I think it's good for the ego. It's good for the investors to see where the money's there being spent. But dribble where bootstraps were profitable. We have no outside and, you know, investors, um, never taken, you know, outside capital to inject capital of the company. So we just don't think about business that way where we need to have a fancy offices, too. You know, for a lot of startups, there's not. It's not like you're entertaining clients in your office. Is it or,

you know, using office space to close sales. It's really just to you retain talent, which is kind of crazy when you think about it. Um, you know, spent hundreds of thousands, if not millions of dollars to build out, you know, elaborate office spaces and pink bomb tables and foosball and beer kegs. And you know, all this fancy stuff is kind of an incentive to try to keep people you know in the office. And

7:33

it doesn't mean that you attract a different category of talent of dribble folks of prioritize things like family outdoors and whatnot.

7:43

So my last company, we were about 50 50 in San Francisco, about 2 50 employees well over 100 Lauren Sanchez go in the restroom, distributed across around 17 cities. And, uh, and what I saw is that, you know, we paid this really expensive red. You know, this fancy office based on market street with shirt, the same building with uber and square, and but we fought to get in the conference rooms. You know, there's only so many conference rooms, and then once everyone kind of got into that conference room, everyone flipped open their laptops and just loved opposite,

um, so the remote folks could join. You know, we're all like working through slack in this office as well. So, you know, we're using the same tools, but the inefficiencies air there because, you know, there's the office banter and a water cooler talk and, you know, shoulder tapping and interruptions. And, um, what we found is so with dribble, we've what kind of designed the perfect work week as well,

way really are very, uh, meeting. We're mindful about how many meetings we hold a week, and we actually have ah policy for no meeting Mondays, Fridays. And I guess everyone really that quality heads down time when they can really focus on their work. and we've seen that you know what would take, you know, 34 days to get done at my last company. That dribble that takes 34 hours.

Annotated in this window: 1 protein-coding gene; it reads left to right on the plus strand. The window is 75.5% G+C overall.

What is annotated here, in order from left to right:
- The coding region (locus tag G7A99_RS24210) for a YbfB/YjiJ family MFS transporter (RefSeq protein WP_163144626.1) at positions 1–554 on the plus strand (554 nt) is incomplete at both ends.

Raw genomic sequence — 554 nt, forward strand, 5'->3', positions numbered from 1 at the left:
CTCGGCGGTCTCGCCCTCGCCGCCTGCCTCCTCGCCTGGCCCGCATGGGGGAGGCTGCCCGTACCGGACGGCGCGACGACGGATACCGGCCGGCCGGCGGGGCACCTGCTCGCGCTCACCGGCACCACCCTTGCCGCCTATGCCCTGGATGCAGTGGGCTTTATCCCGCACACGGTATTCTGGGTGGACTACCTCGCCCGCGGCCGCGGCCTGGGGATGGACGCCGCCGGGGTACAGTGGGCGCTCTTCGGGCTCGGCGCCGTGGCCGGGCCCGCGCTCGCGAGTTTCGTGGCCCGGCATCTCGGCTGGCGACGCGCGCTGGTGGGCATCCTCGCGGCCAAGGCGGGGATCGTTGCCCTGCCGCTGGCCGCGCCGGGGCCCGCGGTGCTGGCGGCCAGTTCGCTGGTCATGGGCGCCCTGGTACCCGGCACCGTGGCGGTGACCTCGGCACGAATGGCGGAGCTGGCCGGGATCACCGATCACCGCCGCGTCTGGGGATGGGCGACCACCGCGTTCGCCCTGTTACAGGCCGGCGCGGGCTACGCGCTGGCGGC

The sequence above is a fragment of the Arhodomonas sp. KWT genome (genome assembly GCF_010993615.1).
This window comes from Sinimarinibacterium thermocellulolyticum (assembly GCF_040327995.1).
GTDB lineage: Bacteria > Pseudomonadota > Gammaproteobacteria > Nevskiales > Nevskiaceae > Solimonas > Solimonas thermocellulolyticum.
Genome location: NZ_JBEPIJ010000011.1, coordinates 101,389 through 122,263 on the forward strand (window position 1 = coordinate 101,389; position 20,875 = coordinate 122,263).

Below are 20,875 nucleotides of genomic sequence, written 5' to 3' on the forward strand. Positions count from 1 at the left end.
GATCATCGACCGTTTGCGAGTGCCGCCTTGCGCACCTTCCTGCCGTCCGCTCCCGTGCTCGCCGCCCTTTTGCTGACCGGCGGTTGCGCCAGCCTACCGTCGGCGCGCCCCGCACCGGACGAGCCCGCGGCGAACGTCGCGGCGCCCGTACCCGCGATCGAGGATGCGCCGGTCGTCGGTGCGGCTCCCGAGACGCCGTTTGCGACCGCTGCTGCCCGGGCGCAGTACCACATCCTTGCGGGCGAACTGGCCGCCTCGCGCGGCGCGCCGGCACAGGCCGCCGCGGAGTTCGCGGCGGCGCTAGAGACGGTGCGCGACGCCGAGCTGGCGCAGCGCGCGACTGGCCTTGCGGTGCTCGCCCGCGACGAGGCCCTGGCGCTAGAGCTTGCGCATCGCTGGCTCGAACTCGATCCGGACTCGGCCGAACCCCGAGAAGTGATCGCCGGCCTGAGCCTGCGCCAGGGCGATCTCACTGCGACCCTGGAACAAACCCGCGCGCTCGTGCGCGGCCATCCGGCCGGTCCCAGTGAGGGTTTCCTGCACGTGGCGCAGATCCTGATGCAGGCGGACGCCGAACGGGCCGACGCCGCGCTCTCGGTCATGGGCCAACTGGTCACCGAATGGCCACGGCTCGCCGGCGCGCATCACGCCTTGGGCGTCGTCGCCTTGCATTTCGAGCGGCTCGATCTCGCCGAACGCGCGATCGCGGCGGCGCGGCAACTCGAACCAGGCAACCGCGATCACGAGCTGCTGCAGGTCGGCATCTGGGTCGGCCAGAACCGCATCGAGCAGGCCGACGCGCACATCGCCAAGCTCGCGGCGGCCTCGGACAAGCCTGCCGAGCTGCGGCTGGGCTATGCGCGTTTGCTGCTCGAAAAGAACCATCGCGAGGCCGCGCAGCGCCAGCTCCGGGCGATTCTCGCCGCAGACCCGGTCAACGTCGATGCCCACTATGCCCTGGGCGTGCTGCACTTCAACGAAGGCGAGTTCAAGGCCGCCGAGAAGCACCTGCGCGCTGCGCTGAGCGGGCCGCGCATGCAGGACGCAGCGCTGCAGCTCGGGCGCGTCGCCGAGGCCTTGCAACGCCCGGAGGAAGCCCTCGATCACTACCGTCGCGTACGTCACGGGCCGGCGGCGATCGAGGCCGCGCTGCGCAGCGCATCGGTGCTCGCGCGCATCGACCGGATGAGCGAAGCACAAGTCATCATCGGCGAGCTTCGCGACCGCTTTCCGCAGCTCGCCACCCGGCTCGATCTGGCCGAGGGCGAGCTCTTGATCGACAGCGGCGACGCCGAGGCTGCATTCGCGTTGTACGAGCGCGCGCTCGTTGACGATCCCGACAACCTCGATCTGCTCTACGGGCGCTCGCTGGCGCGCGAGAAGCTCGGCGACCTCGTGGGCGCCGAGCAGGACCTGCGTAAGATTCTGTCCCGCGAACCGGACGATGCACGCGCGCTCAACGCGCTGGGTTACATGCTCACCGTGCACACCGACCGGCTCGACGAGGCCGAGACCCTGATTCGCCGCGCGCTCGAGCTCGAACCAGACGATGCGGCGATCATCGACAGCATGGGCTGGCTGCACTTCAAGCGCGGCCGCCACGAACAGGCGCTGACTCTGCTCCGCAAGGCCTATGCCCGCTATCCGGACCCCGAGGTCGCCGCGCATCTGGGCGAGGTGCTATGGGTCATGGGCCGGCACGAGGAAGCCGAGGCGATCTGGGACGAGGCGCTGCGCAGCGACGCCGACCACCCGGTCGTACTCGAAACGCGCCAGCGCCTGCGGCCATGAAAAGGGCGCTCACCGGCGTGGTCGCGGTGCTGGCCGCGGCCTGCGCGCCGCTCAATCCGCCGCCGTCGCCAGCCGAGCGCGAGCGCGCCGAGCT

9:24

That's awesome. Right here. You're saying that you've seen this work and yet so many people don't actually believe that you can build a company that works that way and artificially value of face time as more important doing that. Like you said, in your experience face time, you'll be your old Open up your phones and lap times that set in the same room looking

9:46

at it right. So I think that's the big fear, right is that people think that you're gonna feel very disconnected and isolated. But with zoom with slacking with these technologies, you know, it feels like you're all sharing the same room. Uh, you know, we do weakling team calls, You know, there's like, 33 of us now, and, you know, it's just giant Brady bunch grid and zoom and you know, it's like we're all in the same room together. We see that everyone's faces in real time and people can have conversations and reacted laugh and,

you know, it's very natural, organic, but you know, to that we also twice, at least twice a year we do meet in a city in a different city. Um, and we hold a design conference called Hang Time and that also doubles for our team to get together for a week and actually hang out in person together. So we do have actual physical face time as well. But But that's more for just, you know, eating, drinking and going into events, museums and stuff together. Just kind of having a fun time together. Not necessarily.

You know, having would wanna meet in person and then I'll just get desks and go heads down together. What, actually, you know, enjoy each other's company?

11:8

Yeah. I mean, that sounds wonderful. I was just reading a book called Principles by Ray Dalio. Yeah, and he talks about how he was running. His company is a big family for a while, and everybody was working out of the same barn for, you know, years until they made enough money to get a fancy office, like, Why not? And I think with there's so much pressure and Silicon Valley to also maybe appear like a startup, right or not necessarily pressure, but everybody kind of place. That game, while is just really making a business that works and makes money is should be the priority first and then never seen your second.

But so So how does all this tie into your parents? And you know, I remember seeing this photo on your instagram How I think you stepped away. You were working from home or something. And then you stepped away for a second to play with your daughter and then in a blink of an eye, like your walls are covered in paint or something that's just playing

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lipstick. Oh, Thio to get in that my my wife stores and the good thing about lipstick, it actually wipes cleanly away from most things. You wouldn't think that was the case, but it Zo actually pretty easy to clean up. We've since, uh, gotten a lot of washable Kranz and markers. Thio tell about that as well, because she's she's very much into finding her own canvas.

12:38

That's all someone sounds like. You're the parents who let it be because I've talked to some periods would say, Well, our furniture is white or our walls, the white, you know, If we give her like a crayon, we gonna have crayons on the wall. So I'm like, Yeah, paint the

12:52

entire house. You know, we have a very modern aesthetic and lots of, you know, uh, clean lines and corners and, uh, you know, but kids are kids, and they're going to write on walls. So just you got to get the Mr Clean Little Wall scrubbers. Listen, it's worked like a charm. Magic Eraser area

13:20